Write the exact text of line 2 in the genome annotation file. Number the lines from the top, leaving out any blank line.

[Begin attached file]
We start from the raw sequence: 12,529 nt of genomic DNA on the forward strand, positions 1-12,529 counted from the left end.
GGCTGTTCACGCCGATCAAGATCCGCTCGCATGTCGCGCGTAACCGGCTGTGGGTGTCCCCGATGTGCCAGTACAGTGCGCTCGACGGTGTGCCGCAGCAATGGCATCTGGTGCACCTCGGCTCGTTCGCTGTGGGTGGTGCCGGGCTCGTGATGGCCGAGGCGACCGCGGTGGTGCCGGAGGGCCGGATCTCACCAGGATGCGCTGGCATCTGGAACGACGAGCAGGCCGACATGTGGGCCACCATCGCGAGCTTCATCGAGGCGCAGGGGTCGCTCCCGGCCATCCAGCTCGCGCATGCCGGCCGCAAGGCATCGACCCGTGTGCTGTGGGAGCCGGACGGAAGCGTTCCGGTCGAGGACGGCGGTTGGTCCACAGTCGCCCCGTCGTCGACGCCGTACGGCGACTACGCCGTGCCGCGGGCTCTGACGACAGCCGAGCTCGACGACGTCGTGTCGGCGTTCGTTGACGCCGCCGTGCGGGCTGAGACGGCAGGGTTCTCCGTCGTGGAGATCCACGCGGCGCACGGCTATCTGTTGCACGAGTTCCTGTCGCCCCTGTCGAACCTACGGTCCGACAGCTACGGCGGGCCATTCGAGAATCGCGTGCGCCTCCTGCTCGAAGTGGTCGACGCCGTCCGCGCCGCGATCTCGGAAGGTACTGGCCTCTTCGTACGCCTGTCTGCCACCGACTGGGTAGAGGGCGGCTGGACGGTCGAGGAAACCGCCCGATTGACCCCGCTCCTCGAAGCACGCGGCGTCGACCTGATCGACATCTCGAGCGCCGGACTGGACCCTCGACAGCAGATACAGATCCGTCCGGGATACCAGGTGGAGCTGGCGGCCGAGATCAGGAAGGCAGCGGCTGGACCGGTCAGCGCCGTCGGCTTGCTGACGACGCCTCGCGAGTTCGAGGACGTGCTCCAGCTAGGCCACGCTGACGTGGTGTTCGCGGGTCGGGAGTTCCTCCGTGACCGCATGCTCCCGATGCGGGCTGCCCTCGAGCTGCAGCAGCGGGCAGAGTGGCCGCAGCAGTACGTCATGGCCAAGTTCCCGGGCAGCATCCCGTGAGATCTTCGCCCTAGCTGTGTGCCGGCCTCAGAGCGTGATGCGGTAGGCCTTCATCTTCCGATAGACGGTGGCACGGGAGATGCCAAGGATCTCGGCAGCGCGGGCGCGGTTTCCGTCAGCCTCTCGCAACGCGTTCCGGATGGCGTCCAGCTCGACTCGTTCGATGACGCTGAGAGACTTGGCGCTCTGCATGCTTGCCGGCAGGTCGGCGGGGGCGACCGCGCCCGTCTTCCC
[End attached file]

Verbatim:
GGCTGTTCACGCCGATCAAGATCCGCTCGCATGTCGCGCGTAACCGGCTGTGGGTGTCCCCGATGTGCCAGTACAGTGCGCTCGACGGTGTGCCGCAGCAATGGCATCTGGTGCACCTCGGCTCGTTCGCTGTGGGTGGTGCCGGGCTCGTGATGGCCGAGGCGACCGCGGTGGTGCCGGAGGGCCGGATCTCACCAGGATGCGCTGGCATCTGGAACGACGAGCAGGCCGACATGTGGGCCACCATCGCGAGCTTCATCGAGGCGCAGGGGTCGCTCCCGGCCATCCAGCTCGCGCATGCCGGCCGCAAGGCATCGACCCGTGTGCTGTGGGAGCCGGACGGAAGCGTTCCGGTCGAGGACGGCGGTTGGTCCACAGTCGCCCCGTCGTCGACGCCGTACGGCGACTACGCCGTGCCGCGGGCTCTGACGACAGCCGAGCTCGACGACGTCGTGTCGGCGTTCGTTGACGCCGCCGTGCGGGCTGAGACGGCAGGGTTCTCCGTCGTGGAGATCCACGCGGCGCACGGCTATCTGTTGCACGAGTTCCTGTCGCCCCTGTCGAACCTACGGTCCGACAGCTACGGCGGGCCATTCGAGAATCGCGTGCGCCTCCTGCTCGAAGTGGTCGACGCCGTCCGCGCCGCGATCTCGGAAGGTACTGGCCTCTTCGTACGCCTGTCTGCCACCGACTGGGTAGAGGGCGGCTGGACGGTCGAGGAAACCGCCCGATTGACCCCGCTCCTCGAAGCACGCGGCGTCGACCTGATCGACATCTCGAGCGCCGGACTGGACCCTCGACAGCAGATACAGATCCGTCCGGGATACCAGGTGGAGCTGGCGGCCGAGATCAGGAAGGCAGCGGCTGGACCGGTCAGCGCCGTCGGCTTGCTGACGACGCCTCGCGAGTTCGAGGACGTGCTCCAGCTAGGCCACGCTGACGTGGTGTTCGCGGGTCGGGAGTTCCTCCGTGACCGCATGCTCCCGATGCGGGCTGCCCTCGAGCTGCAGCAGCGGGCAGAGTGGCCGCAGCAGTACGTCATGGCCAAGTTCCCGGGCAGCATCCCGTGAGATCTTCGCCCTAGCTGTGTGCCGGCCTCAGAGCGTGATGCGGTAGGCCTTCATCTTCCGATAGACGGTGGCACGGGAGATGCCAAGGATCTCGGCAGCGCGGGCGCGGTTTCCGTCAGCCTCTCGCAACGCGTTCCGGATGGCGTCCAGCTCGACTCGTTCGATGACGCTGAGAGACTTGGCGCTCTGCATGCTTGCCGGCAGGTCGGCGGGGGCGACCGCGCCCGTCTTCCC